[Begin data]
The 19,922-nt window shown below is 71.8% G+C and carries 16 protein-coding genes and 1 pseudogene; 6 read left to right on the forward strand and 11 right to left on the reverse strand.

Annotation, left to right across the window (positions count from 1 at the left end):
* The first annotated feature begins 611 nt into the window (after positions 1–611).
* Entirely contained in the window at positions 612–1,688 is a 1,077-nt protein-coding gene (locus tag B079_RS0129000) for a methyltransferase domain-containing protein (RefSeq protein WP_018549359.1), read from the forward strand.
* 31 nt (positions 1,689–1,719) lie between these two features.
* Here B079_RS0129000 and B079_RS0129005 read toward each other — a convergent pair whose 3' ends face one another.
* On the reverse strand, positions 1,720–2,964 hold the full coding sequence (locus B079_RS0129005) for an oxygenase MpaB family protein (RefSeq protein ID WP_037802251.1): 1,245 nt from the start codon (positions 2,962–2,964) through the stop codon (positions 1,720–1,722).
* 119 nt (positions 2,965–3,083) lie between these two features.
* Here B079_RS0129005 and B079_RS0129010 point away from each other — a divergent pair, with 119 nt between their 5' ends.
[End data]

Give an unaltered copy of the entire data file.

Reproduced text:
The 19,922-nt window shown below is 71.8% G+C and carries 16 protein-coding genes and 1 pseudogene; 6 read left to right on the forward strand and 11 right to left on the reverse strand.

Annotation, left to right across the window (positions count from 1 at the left end):
* The first annotated feature begins 611 nt into the window (after positions 1–611).
* Entirely contained in the window at positions 612–1,688 is a 1,077-nt protein-coding gene (locus tag B079_RS0129000) for a methyltransferase domain-containing protein (RefSeq protein WP_018549359.1), read from the forward strand.
* 31 nt (positions 1,689–1,719) lie between these two features.
* Here B079_RS0129000 and B079_RS0129005 read toward each other — a convergent pair whose 3' ends face one another.
* On the reverse strand, positions 1,720–2,964 hold the full coding sequence (locus B079_RS0129005) for an oxygenase MpaB family protein (RefSeq protein ID WP_037802251.1): 1,245 nt from the start codon (positions 2,962–2,964) through the stop codon (positions 1,720–1,722).
* 119 nt (positions 2,965–3,083) lie between these two features.
* Here B079_RS0129005 and B079_RS0129010 point away from each other — a divergent pair, with 119 nt between their 5' ends.